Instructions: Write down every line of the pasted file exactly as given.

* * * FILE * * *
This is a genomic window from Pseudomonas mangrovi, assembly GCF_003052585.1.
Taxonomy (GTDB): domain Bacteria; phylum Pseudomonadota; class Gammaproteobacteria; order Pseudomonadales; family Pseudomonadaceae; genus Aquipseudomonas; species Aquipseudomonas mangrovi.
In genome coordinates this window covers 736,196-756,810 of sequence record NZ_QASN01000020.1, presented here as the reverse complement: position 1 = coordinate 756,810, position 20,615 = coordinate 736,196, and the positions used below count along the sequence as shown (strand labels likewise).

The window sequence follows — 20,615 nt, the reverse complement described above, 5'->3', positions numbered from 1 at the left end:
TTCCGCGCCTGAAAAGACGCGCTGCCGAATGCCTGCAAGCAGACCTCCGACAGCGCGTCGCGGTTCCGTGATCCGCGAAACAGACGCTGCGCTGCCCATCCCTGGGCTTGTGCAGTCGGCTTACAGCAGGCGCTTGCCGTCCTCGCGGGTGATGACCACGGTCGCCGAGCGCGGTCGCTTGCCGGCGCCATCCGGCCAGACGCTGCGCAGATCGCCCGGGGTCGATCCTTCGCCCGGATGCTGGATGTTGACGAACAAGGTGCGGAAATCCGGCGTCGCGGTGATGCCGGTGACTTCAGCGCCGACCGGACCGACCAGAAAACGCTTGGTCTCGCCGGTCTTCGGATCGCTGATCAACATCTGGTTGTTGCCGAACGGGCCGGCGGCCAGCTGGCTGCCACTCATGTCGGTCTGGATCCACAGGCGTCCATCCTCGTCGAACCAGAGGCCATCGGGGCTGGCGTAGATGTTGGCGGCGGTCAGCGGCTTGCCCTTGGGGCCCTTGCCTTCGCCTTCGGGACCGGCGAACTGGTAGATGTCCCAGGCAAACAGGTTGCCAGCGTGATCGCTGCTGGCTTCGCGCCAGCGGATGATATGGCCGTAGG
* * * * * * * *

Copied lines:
This is a genomic window from Pseudomonas mangrovi, assembly GCF_003052585.1.
Taxonomy (GTDB): domain Bacteria; phylum Pseudomonadota; class Gammaproteobacteria; order Pseudomonadales; family Pseudomonadaceae; genus Aquipseudomonas; species Aquipseudomonas mangrovi.
In genome coordinates this window covers 736,196-756,810 of sequence record NZ_QASN01000020.1, presented here as the reverse complement: position 1 = coordinate 756,810, position 20,615 = coordinate 736,196, and the positions used below count along the sequence as shown (strand labels likewise).

The window sequence follows — 20,615 nt, the reverse complement described above, 5'->3', positions numbered from 1 at the left end:
TTCCGCGCCTGAAAAGACGCGCTGCCGAATGCCTGCAAGCAGACCTCCGACAGCGCGTCGCGGTTCCGTGATCCGCGAAACAGACGCTGCGCTGCCCATCCCTGGGCTTGTGCAGTCGGCTTACAGCAGGCGCTTGCCGTCCTCGCGGGTGATGACCACGGTCGCCGAGCGCGGTCGCTTGCCGGCGCCATCCGGCCAGACGCTGCGCAGATCGCCCGGGGTCGATCCTTCGCCCGGATGCTGGATGTTGACGAACAAGGTGCGGAAATCCGGCGTCGCGGTGATGCCGGTGACTTCAGCGCCGACCGGACCGACCAGAAAACGCTTGGTCTCGCCGGTCTTCGGATCGCTGATCAACATCTGGTTGTTGCCGAACGGGCCGGCGGCCAGCTGGCTGCCACTCATGTCGGTCTGGATCCACAGGCGTCCATCCTCGTCGAACCAGAGGCCATCGGGGCTGGCGTAGATGTTGGCGGCGGTCAGCGGCTTGCCCTTGGGGCCCTTGCCTTCGCCTTCGGGACCGGCGAACTGGTAGATGTCCCAGGCAAACAGGTTGCCAGCGTGATCGCTGCTGGCTTCGCGCCAGCGGATGATATGGCCGTAGG